Tuesday, March 15, 2011

Mr. Dodgson ... dodgy or no?

I'm writing this post with some random thoughts that came up while reading the questions Antara posed.

I found it interesting that the parents allowed Alice to hang out w/ Mr. Dodgson so often, so freely. If back then, marriage really happened between much older men and much younger women, I would expect there not to be this interaction as much. Granted Alice was only 7-11, Ina was a bit older, but maybe this is a non-issue. The way they dealt with the situation was very similar to how I would have expected Indian people in today's age to deal with some awkward situation like this.

**Spoiler Alert**

I think the part that really struck me was the end though, when you find out that it was Alice who initiated the kiss and that it really, to me, just seemed like an infatuated 11 year old's mistake. I can't help but think these result from "daddy issues" since Alice really received no attention and love from either of her parents. At least she had an interaction with her mother, but it seemed that there was barely any interaction from her father.

Overall, I thought the whole situation, including what came to be major events in her life, was depressing because it was 'ruined' because of some childish mistake. Granted there is the part that she was a bit self-pitying with never loving her husband because she had loved Leopold and lost him. But partly, I think the reason she was so self-pitying is because she felt like it was out of her control. If I may compare with the last book (Extremely Loud and Incredibly Close), although those characters were also pitying themselves, I felt their decisions were much more dramatic and caused pain to others. For example, the grandfather left his wife and child, whereas Alice never did anything outwardly selfish to her family. She just wasn't able to feel the love towards her husband as much as she could due to the damage caused by external events.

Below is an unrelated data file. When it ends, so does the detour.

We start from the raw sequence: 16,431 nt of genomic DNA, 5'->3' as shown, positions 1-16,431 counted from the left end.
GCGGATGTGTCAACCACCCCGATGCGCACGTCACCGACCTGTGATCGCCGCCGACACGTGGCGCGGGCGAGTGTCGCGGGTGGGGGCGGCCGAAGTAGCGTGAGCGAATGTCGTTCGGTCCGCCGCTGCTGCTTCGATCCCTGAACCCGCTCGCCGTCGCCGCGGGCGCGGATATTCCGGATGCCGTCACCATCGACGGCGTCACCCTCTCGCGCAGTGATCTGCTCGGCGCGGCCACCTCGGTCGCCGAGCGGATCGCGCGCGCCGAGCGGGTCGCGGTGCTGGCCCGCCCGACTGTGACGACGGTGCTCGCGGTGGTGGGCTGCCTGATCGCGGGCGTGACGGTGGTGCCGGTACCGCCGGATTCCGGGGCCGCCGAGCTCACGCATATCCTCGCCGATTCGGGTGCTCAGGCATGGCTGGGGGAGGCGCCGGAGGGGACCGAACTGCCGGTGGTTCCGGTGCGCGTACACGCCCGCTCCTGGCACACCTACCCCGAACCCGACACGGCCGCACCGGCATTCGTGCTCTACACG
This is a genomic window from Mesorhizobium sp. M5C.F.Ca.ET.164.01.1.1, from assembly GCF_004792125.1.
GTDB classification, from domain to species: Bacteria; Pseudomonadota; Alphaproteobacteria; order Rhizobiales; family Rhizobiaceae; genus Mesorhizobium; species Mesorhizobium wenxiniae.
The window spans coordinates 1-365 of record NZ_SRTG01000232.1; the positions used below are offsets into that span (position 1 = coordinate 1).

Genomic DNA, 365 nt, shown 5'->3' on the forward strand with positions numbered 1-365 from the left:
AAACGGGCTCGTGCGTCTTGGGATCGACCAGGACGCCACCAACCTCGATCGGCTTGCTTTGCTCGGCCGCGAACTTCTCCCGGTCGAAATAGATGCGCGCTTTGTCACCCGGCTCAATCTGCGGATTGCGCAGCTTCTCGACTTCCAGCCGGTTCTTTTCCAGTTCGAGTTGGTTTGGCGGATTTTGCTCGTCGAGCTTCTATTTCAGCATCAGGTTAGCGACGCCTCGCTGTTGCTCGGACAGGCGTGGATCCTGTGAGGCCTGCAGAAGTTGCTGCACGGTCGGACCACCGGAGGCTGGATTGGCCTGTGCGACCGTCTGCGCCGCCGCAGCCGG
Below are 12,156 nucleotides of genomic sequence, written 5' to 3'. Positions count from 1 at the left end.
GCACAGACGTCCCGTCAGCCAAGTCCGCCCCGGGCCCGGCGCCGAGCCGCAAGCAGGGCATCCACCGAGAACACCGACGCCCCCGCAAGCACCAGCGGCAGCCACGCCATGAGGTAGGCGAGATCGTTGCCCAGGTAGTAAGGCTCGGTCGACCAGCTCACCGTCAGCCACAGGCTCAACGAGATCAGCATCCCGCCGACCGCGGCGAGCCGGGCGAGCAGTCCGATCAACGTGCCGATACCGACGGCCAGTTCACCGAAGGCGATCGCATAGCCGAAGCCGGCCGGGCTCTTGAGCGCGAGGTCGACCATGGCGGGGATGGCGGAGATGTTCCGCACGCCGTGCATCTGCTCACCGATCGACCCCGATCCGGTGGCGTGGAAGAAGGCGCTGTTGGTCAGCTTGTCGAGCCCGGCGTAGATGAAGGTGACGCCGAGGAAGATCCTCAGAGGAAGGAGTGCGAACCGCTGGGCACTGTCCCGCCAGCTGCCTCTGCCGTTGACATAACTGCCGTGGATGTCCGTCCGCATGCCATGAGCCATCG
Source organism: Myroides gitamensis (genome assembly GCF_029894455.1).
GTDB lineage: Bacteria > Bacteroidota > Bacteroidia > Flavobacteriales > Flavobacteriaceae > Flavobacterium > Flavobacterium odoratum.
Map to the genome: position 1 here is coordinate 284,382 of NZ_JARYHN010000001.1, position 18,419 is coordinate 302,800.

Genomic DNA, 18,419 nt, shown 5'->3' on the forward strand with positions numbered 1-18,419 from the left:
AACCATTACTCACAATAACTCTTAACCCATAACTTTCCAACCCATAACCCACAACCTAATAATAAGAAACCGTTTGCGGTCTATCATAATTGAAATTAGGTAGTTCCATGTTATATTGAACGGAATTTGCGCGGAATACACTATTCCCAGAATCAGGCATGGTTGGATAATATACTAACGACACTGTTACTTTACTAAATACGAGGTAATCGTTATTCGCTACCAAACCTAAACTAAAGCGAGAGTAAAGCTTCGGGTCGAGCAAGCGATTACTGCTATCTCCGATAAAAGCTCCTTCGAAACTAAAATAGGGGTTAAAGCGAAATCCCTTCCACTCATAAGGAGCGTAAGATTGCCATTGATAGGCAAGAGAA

However much Dodgson was kind of a creeper with his awkward picture taking, I tend to think he didn't have completely disgusting intentions. Maybe I'm just trying to see the positive in this, though.

It'd be nice to get a response to the thoughts I just shared, but if not, I'll leave you with the question ... was Mr. Dodgson a certified pervert or were his actions misinterpreted?

1 comment:

  1. In the author comments at the end, the author explains the extended time the girls were allowed to spend with an older man. She says, "The appearance of a young man, an educator, a man of the church... a man who was happy to take the girls off the governess's hands from time to time, was more than likely seen as a blessing. And alice and her sisters grew up, after all, surrounded by men... Why would their parents think twice of sending them off to spend an afternoon in the company of a gentleman, particularly one they new so well?"